How to Choose the Right Chicken Coop

How to Choose the Right Chicken Coop

How to choose the right chicken coop
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How to choose the right chicken coop? That was a question I asked myself when I first got word we were getting chickens. It was a sudden thing. The guy didn’t want them anymore. So we didn’t already have coop prepared. I went to many different websites looking for the answer to that very question. I hope that this blog post will help you pick one out more easily.

Picking out a chicken coop can be so confusing. There are so many styles, sizes and floor plans to choose from, but which one is perfect for you? There are many factors that come into play when choosing a coop.

How to Choose The Right Chicken Coop

Size – A good chicken coop has a couple of great options. The first thing to think about is size. My suggestion is to calculate how much space you need for how ever many chickens you’ll have, and then double or triple those numbers.

Chicken math is real. I’m here to tell you, all the pretty chicks will call your name at your local Tractor Supply. I’ve even had some duckling cheep at me, and well…they had to come home with me too…

That’s why it’s a great idea to build or buy bigger than you need. Also, chickens get broody and hatch secret stashes of eggs, IT. HAPPENS. Being prepared for chicks and more room for chickens in the big coop is a huge help in the long run.

Easy Cleaning

I love my horse trailer chicken coop, because I can stand upright in it, and shovel poo. It’s easy enough, to get it done, without the hassle of bending and breaking my back trying to fit into a tiny coop. The smaller coop can have a handy pull out drawer.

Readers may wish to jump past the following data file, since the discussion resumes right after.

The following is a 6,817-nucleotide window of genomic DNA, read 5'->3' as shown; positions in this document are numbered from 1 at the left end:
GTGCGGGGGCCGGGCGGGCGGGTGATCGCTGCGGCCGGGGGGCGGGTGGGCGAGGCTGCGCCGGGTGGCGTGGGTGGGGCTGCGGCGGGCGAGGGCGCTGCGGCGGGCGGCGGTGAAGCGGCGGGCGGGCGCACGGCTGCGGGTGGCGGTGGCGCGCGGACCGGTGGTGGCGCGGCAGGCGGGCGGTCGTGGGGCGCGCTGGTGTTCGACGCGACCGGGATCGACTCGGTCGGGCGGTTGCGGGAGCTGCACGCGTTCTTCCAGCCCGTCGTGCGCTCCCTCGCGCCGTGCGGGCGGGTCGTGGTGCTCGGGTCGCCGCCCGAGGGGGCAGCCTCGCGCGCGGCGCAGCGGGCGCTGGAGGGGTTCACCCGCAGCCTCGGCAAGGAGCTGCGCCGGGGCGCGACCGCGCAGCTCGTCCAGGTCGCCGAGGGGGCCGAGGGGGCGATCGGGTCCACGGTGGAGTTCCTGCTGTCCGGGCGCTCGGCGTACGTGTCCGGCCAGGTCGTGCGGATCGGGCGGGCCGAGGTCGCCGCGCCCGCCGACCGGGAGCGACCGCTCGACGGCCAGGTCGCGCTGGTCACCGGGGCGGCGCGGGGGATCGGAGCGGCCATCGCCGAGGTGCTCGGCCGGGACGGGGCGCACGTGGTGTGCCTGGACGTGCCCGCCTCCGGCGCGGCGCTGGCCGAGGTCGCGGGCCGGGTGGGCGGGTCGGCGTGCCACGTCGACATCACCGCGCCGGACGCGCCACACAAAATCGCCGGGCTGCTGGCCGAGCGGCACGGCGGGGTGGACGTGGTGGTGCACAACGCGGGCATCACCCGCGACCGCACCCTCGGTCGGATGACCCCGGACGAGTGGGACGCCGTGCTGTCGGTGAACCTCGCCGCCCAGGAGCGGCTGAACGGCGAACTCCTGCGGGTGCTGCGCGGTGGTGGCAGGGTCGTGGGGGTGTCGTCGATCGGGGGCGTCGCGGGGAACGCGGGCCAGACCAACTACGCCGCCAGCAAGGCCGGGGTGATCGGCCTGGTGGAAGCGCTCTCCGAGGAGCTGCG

However, after using one in my first coop (store-bought crap), honestly I’m not a fan. With that drawer, I couldn’t place a lot of wood chips in the coop, because the drawer wouldn’t pull out with all that bulk on top of it. It wasn’t super easy to clean, plus you most likely just end up throwing all the chips out, instead of picking the poop out, stirring it up and adding some fresh chips, which is how we do it now, in the big coops.

Storm Ready

I don’t know about you, but here in Florida, we have to be ready for baaad storms. Our home took hits from a category 5 hurricane Michael, and so did our chicken coops. They withstood 100+ mph winds!

We installed hurricane windows on the horse trailer chicken coop, and the chickens hang out in there while we wait out the storms. Check out how to prepare your homestead for a hurricane.

I hope this helps you pick the right chicken coop! I know I could have used a post like this when I was looking. I looked at so many different companies, it was a lot of work sifting through all of the different types of coops. Good luck finding your dream coop!


Whether you live in a tropical climate like I do, or a cold climate up North, you’ll need to try to keep a good balance in the coop. If you live in a cold climate, you might want to think of ways to weatherize it for the cold.

When we built our chicken coops we tried to include a white roof. White helps to reflect the sun rays, and doesn’t absorb so much heat. Which is important to help keep it cool in the summer.

Every once in a while we get a cold spell here in Florida. One year, it got so cold, I was worried about the chickens. This was before we built the new coop, and we had some chickens sleeping in a fairly open coop.

I added down some hay. Hay is warm, and acts as an insulation.

Check out these cold weather chicken coop plans. Plus, check out Timber Creek Farms way of keeping a warm chicken coop in the winter.

Nesting Boxes

Nesting boxes – Having easy access to the nesting boxes can be critical! You want to be able to get in there and get the eggs when they’re fresh! You don’t need many nesting boxes. I have 20 hens who will fight over one nesting box, even though they have their pick of 6 boxes. They are ridiculous…

Mixed Flocks

The last thing we’ll discuss is having a mixed flock. It happens, chickens leads to ducks, and ducks might lead to turkeys. Who knows. Some animals can bunk together, such as chickens and ducks.

Planning ahead for a mixed flock can save a ton of time and money.

If you still need help choosing the right chicken coop, check out these different designs in my chicken coop inspiration post. I’ve compiled a bunch of images to get a better idea of what you might like.

I’d love To Know what you think!… Leave me a comment!

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